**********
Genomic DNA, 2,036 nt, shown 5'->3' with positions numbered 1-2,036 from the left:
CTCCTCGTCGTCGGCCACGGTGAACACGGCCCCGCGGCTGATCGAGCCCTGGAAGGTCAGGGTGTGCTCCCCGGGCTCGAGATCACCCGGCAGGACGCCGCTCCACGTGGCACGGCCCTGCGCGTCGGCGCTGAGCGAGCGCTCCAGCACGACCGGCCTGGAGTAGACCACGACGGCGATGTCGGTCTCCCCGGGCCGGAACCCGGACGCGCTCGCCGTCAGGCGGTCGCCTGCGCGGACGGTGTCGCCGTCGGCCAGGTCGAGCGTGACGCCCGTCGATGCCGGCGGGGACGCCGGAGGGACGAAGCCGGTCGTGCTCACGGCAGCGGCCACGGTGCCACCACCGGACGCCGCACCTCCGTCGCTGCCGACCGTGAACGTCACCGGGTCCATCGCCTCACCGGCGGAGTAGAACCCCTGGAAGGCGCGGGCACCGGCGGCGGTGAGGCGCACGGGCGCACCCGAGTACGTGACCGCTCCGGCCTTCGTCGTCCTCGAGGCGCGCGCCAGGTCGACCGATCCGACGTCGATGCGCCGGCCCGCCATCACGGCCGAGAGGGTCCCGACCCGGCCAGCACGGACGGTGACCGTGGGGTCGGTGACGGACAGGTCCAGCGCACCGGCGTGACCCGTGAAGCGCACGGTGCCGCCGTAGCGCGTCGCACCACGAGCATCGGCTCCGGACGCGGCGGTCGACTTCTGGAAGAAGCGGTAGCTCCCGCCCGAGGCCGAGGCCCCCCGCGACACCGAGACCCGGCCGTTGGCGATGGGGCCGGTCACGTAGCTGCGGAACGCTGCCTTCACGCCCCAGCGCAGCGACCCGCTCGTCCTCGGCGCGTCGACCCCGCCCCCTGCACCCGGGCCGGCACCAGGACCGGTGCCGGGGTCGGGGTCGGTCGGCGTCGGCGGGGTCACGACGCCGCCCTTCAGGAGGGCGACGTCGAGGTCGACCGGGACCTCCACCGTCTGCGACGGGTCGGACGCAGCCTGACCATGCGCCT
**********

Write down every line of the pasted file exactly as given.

Genomic DNA, 2,036 nt, shown 5'->3' with positions numbered 1-2,036 from the left:
CTCCTCGTCGTCGGCCACGGTGAACACGGCCCCGCGGCTGATCGAGCCCTGGAAGGTCAGGGTGTGCTCCCCGGGCTCGAGATCACCCGGCAGGACGCCGCTCCACGTGGCACGGCCCTGCGCGTCGGCGCTGAGCGAGCGCTCCAGCACGACCGGCCTGGAGTAGACCACGACGGCGATGTCGGTCTCCCCGGGCCGGAACCCGGACGCGCTCGCCGTCAGGCGGTCGCCTGCGCGGACGGTGTCGCCGTCGGCCAGGTCGAGCGTGACGCCCGTCGATGCCGGCGGGGACGCCGGAGGGACGAAGCCGGTCGTGCTCACGGCAGCGGCCACGGTGCCACCACCGGACGCCGCACCTCCGTCGCTGCCGACCGTGAACGTCACCGGGTCCATCGCCTCACCGGCGGAGTAGAACCCCTGGAAGGCGCGGGCACCGGCGGCGGTGAGGCGCACGGGCGCACCCGAGTACGTGACCGCTCCGGCCTTCGTCGTCCTCGAGGCGCGCGCCAGGTCGACCGATCCGACGTCGATGCGCCGGCCCGCCATCACGGCCGAGAGGGTCCCGACCCGGCCAGCACGGACGGTGACCGTGGGGTCGGTGACGGACAGGTCCAGCGCACCGGCGTGACCCGTGAAGCGCACGGTGCCGCCGTAGCGCGTCGCACCACGAGCATCGGCTCCGGACGCGGCGGTCGACTTCTGGAAGAAGCGGTAGCTCCCGCCCGAGGCCGAGGCCCCCCGCGACACCGAGACCCGGCCGTTGGCGATGGGGCCGGTCACGTAGCTGCGGAACGCTGCCTTCACGCCCCAGCGCAGCGACCCGCTCGTCCTCGGCGCGTCGACCCCGCCCCCTGCACCCGGGCCGGCACCAGGACCGGTGCCGGGGTCGGGGTCGGTCGGCGTCGGCGGGGTCACGACGCCGCCCTTCAGGAGGGCGACGTCGAGGTCGACCGGGACCTCCACCGTCTGCGACGGGTCGGACGCAGCCTGACCATGCGCCT